We cut to a mess of icky, bubbling goo: a pot full of stew on a stovetop. And probably a metaphor for something. Van Morrison is playing again. Amy is sitting by the stove, doing some research. There's a knock at the door. Aha, this is her apartment after all. It's Josh, stopping by after work to partake of his woman and his stew. He actually refers to Amy as "[his] woman," but I guess it's okay because she referred to him as "[her] man" earlier. Well, it's not okay -- it's silly and childish and, again, way too cutesy. But it's not sexist or anything. They banter about the stew and about the Mets game and about Van Morrison. Amy says that Josh never told her how the meeting with Pintero went. He gives her the good news about the bill making it out of committee and getting an additional billion for child care. Amy realizes that they probably had to give the Republicans something for that.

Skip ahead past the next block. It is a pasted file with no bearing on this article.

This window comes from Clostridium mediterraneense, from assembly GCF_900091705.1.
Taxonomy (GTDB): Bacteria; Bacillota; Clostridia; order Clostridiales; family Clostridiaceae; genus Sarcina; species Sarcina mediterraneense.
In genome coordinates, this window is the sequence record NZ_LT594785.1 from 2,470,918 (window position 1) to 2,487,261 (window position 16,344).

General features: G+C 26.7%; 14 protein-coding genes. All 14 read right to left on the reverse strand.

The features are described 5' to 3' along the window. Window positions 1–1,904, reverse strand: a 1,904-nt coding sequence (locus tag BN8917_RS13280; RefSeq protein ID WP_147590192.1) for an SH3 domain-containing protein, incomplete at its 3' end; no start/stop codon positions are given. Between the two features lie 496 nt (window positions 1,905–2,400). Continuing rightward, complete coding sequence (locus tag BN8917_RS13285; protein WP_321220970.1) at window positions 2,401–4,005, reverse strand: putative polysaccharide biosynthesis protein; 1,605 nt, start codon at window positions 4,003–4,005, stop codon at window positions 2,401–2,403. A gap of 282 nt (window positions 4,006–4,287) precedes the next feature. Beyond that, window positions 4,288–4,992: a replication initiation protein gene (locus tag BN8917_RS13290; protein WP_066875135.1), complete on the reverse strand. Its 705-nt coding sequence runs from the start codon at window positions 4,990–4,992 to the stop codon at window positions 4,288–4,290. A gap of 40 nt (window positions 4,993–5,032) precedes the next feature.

Josh spills about the marriage incentives. Amy looks nonplussed. Josh begs her not to start an argument, but Amy's disgust of the marriage incentives propels her into full exposition mode, explaining that the incentives give cash bonuses to every mom on welfare who marries the father of her children, canceling out child-support debts if the parents get together, etc. Josh makes the incredibly unwise move of bringing up studies showing that kids turn out better if they're raised in two-parent households. Amy rightly points out that they turn out better if the two parents actually love each other and rants that the "old, fat-ass men" who run the government believe that they can just pay families to act like Leave it to Beaver. She asks Josh, "Did you really think the person in my job was going to sit?" Well, if Josh hadn't told you what was going on, you would indeed just be sitting there as the bill passed you right by. Way to be connected, there, Amy. She whines about this compromise being a way to get votes from white men. Why is Josh defending the incentives to Amy? Why not be honest and tell her that it was the only way they can get the good parts of the bill passed? Yeah, I think the incentives are reprehensively stupid, but as far as I can tell, they aren't punitive. Single mothers on welfare can roll their eyes at the idiot bureaucrats who make the idiot suggestions that they marry some idiot they don't love, and they won't get penalized for refusing. And since there was a billion-dollar boost in the total, this same single woman would get more assistance for her children than she would have before the compromise. But no, Josh has to be stupid and play it as though Amy and her minions should just roll over for Bartlet because a Ritchie administration wouldn't be nearly so friendly on welfare issues. This gets Amy's ire up, of course, and she promises to kill the bill. She calls the office and starts organizing them to take action. Josh mutters, "And we're back to work," and reaches for his cell phone. Without skipping a beat, Amy picks up Josh's phone and drops it into the stew. Confronted with such an overwhelming display of childishness, Josh breaks up with Amy and walks out on her. No. No, he doesn't. Instead, he walks over into another room and dials out on a normal phone. Amy walks over while Josh is trying to organize his own people and cuts the cord with a pair of scissors. Then she apologizes and tells him it was an accident. This scene bugs me in so many ways, but Mary-Louise Parker's delivery is actually sort of amusing. Her deadpan lockjawness works for her here. Josh finally realizes that this isn't going to be one of those "we'll just agree to disagree" arguments, grabs his jacket, and stomps out.